‘Syrian National Council to send representatives to Ankara’

In a move that may bolster the legitimacy of Syria’s present opposition leadership, members of the Syrian National Council (SNC) will send a delegation to Ankara this week to meet with officials from the Foreign Ministry, says SNC spokesperson and Syrian dissident Khaled Khoja.

The al-Assad regime on Sunday threatened to apply

The al-Assad regime on Sunday threatened to apply

“We plan to meet with members of the Foreign Ministry in order to introduce our policy and a roadmap to the Turkish government,” he told Today’s Zaman in an interview on Monday. Khaled claims that it will be the first time the SNC, which represents a diverse group of opposition voices within Syria, will consult with Ankara over its resistance to Syrian President Bashar al-Assad’s regime. The move would showcase both Ankara’s growing willingness to court formal ties to the Syrian opposition movement and the council’s ongoing quest to gain recognition from the international community.

The Turkish Foreign Ministry denies that the meeting is on its agenda, but sources close to Today’s Zaman, who wish to remain anonymous due to the sensitivity of the matter, confirmed reports that the meeting may take place in the coming week. If held, the meeting would be the first step in what Oytun Orhan, a Middle East expert at the Center for Middle Eastern Strategic Studies (ORSAM), claims would be “a big step in conferring legitimacy on the Syrian Council.” “Granting the Syrian Council a meeting may mean the government will soon be willing to grant them official recognition. This, in turn, would confer international legitimacy on the council. If Turkey stands behind them, it would confirm them as the official opposition movement,” Orhan told Today’s Zaman.

Opposition seeks unified voice

Khaled stated that the meeting will be used to formerly present the aims of the council to the Turkish authorities, which include the demands that “Assad must fall, that his regime must be replaced by a civil constitution and that protests against the regime must remain peaceful.”

The council’s agreement on the broad aims of its mission comes after a period of intense debate between members of the diverse opposition council. The council, which Khaled states is presently made up of “the Muslim Brotherhood, leftist secularists, Syrian Christians, Kurds and Arab nationalists,” has by its very nature led to divisions in the opposition voice. “There are many different groups in the opposition movement. The reason why it has taken six months to make unified decisions is this,” he stated.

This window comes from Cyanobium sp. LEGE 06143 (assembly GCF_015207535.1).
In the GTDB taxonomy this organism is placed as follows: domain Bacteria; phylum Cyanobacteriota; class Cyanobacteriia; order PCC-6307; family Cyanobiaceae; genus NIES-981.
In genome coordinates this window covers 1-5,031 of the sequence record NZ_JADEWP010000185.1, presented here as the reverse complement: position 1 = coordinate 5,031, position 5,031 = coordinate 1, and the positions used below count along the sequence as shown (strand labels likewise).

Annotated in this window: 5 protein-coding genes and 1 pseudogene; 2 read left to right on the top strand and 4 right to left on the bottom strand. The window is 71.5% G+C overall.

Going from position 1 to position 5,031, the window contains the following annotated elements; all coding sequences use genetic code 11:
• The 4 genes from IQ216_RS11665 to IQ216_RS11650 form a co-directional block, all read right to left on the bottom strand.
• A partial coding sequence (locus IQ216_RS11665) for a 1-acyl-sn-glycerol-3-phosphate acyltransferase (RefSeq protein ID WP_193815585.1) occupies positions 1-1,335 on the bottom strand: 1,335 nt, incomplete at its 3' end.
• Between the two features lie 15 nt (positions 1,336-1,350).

Council members said infighting was largely overcome following a meeting last week in İstanbul, where members agreed on a broad framework for regime change and vowed to elect leaders in the coming weeks. “The council had met formerly, but the result was too fragmented, with only the voices of individuals or groups,” Orhan stated, adding that “it seems the most powerful elements, including the Muslim Brotherhood, have given their support to the council before they threatened to walk out.”

The council seemed to take yet another step towards solidarity during a meeting in Stockholm on Monday, when AP reported that the SNC had agreed during a meeting in Stockholm on “a democratic framework” for a government which might replace Assad. The council also announced its desire for international observers to monitor the regime’s activities in Syria and declared that international sanctions must be implemented to target individuals loyal to Damascus. The council urged its opposition to impose broad sanctions which would target ordinary Syrians, AP reported.

If the council can develop formal ties with Ankara, it may provide the clearest signal yet to both Syrians and the international community that it should be considered the official representative of Syria’s opposition groups. According to Orhan, backing from Turkey will help cement their official status both at home and abroad. “If Turkey stands behind them, it would confirm them as the official opposition movement. They are not seeking recognition from the United States, for instance, because it could delegitimize them in Syria or among some Arab countries. Support from Turkey could give them support in the West and in the Middle East.”

The meeting between SNC members and Turkish officials would come after a warning by Syrian officials on Sunday that “measures would be taken” against any powers which supported the “illegitimate council.” Syrian officials have also protested Turkish plans to go ahead with sanctions against Damascus, stating on Sunday that “[Turkey’s] hostility will backfire on them.”

Khaled, meanwhile, believes that Turkey’s response to the civil unrest in Syria has been both appropriate and decisive. “The Turkish government has reacted clearly to events in Syria. Since the beginning, it called for an end to the bloodshed. When the sanctions didn’t pass in the Security Council, Turkey showed its clear stance by later saying it would go ahead with sanctions.” What happens between Ankara and the council, the activist says, will now depend on the unity of opposition forces. “There has been a clear response to Assad from Prime Minister [Recep Tayyip] Erdoğan. Erdoğan is now waiting for a clear position in the opposition groups.”

 

 

 

10 October 2011, Monday / NOAH BLASER / MEHMET SOLMAZ, İSTANBUL